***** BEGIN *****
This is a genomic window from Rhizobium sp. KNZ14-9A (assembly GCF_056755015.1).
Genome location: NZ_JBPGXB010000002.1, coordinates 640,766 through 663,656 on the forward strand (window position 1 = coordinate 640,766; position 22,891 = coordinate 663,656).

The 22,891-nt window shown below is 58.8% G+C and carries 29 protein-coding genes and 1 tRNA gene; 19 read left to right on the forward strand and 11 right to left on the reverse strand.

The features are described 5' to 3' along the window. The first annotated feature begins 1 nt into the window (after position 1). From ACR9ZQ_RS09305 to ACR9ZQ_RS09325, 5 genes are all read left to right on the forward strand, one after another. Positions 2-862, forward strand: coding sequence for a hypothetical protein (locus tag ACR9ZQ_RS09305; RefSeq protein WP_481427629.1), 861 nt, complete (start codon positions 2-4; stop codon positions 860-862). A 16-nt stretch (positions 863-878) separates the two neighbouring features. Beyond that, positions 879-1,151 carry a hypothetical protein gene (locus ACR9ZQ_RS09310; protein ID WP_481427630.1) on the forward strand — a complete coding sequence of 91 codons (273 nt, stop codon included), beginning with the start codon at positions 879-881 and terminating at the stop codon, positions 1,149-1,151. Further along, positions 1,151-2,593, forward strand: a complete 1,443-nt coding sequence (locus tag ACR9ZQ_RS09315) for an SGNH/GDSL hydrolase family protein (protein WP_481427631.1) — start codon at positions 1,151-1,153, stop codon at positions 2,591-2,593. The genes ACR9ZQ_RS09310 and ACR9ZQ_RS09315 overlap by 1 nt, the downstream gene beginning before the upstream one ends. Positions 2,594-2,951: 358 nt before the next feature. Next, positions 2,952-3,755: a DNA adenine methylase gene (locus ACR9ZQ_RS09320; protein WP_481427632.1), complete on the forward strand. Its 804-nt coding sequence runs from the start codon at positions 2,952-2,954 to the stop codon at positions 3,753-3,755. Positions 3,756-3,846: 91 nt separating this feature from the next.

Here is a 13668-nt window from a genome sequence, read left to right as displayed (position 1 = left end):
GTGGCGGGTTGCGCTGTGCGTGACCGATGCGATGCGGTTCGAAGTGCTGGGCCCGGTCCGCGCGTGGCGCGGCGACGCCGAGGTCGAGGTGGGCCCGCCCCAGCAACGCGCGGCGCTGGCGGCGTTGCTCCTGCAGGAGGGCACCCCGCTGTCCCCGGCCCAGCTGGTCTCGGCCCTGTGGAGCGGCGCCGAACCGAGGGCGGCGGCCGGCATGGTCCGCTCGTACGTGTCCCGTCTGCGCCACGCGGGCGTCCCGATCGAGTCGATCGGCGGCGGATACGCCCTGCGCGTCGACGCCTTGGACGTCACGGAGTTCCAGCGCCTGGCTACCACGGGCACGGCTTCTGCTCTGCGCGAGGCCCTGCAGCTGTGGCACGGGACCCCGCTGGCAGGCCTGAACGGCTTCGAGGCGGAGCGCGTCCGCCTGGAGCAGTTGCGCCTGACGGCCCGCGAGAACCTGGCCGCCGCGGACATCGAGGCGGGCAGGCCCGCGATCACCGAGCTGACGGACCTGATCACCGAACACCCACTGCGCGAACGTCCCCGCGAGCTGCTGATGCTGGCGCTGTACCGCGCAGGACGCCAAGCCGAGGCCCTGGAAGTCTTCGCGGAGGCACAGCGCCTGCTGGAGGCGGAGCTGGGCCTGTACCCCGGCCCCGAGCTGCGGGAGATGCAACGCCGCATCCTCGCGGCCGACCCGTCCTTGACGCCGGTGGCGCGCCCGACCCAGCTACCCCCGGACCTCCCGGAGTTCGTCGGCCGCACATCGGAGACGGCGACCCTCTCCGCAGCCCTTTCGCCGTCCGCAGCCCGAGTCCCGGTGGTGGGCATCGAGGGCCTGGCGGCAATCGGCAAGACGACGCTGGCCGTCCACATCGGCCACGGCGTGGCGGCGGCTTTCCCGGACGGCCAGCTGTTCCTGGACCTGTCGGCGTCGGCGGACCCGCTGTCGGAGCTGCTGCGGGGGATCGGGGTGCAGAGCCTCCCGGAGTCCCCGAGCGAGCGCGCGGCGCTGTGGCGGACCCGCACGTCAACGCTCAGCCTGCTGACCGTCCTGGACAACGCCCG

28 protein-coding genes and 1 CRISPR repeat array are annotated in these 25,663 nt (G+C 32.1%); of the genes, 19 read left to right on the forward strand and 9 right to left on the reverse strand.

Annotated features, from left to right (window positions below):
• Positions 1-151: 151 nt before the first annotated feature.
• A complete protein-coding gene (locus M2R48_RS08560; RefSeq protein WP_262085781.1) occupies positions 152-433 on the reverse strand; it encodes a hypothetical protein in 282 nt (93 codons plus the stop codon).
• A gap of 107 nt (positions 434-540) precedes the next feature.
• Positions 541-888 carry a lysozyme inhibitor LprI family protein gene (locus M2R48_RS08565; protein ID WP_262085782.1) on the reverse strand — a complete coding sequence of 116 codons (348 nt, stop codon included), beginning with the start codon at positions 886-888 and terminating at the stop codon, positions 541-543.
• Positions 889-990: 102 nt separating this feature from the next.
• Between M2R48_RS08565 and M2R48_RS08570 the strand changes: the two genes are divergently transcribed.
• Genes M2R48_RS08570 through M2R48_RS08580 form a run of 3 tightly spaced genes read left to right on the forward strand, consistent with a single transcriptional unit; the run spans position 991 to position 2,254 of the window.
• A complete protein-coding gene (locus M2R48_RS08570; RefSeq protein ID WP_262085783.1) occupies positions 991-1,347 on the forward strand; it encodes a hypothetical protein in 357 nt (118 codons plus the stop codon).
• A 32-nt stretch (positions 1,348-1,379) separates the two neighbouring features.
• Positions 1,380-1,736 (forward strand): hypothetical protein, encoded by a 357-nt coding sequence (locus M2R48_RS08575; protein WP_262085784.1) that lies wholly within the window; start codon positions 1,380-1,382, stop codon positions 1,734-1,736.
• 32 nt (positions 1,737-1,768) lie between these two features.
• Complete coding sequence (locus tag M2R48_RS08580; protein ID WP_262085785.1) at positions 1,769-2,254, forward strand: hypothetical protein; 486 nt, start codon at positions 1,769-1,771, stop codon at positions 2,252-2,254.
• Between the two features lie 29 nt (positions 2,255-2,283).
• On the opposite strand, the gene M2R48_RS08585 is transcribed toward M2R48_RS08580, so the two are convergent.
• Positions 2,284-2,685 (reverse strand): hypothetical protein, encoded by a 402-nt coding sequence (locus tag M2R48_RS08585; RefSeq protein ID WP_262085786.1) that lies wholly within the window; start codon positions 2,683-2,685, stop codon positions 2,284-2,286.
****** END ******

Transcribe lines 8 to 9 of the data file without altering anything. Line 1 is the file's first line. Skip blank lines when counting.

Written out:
Annotated features, from left to right (window positions below):
• Positions 1-151: 151 nt before the first annotated feature.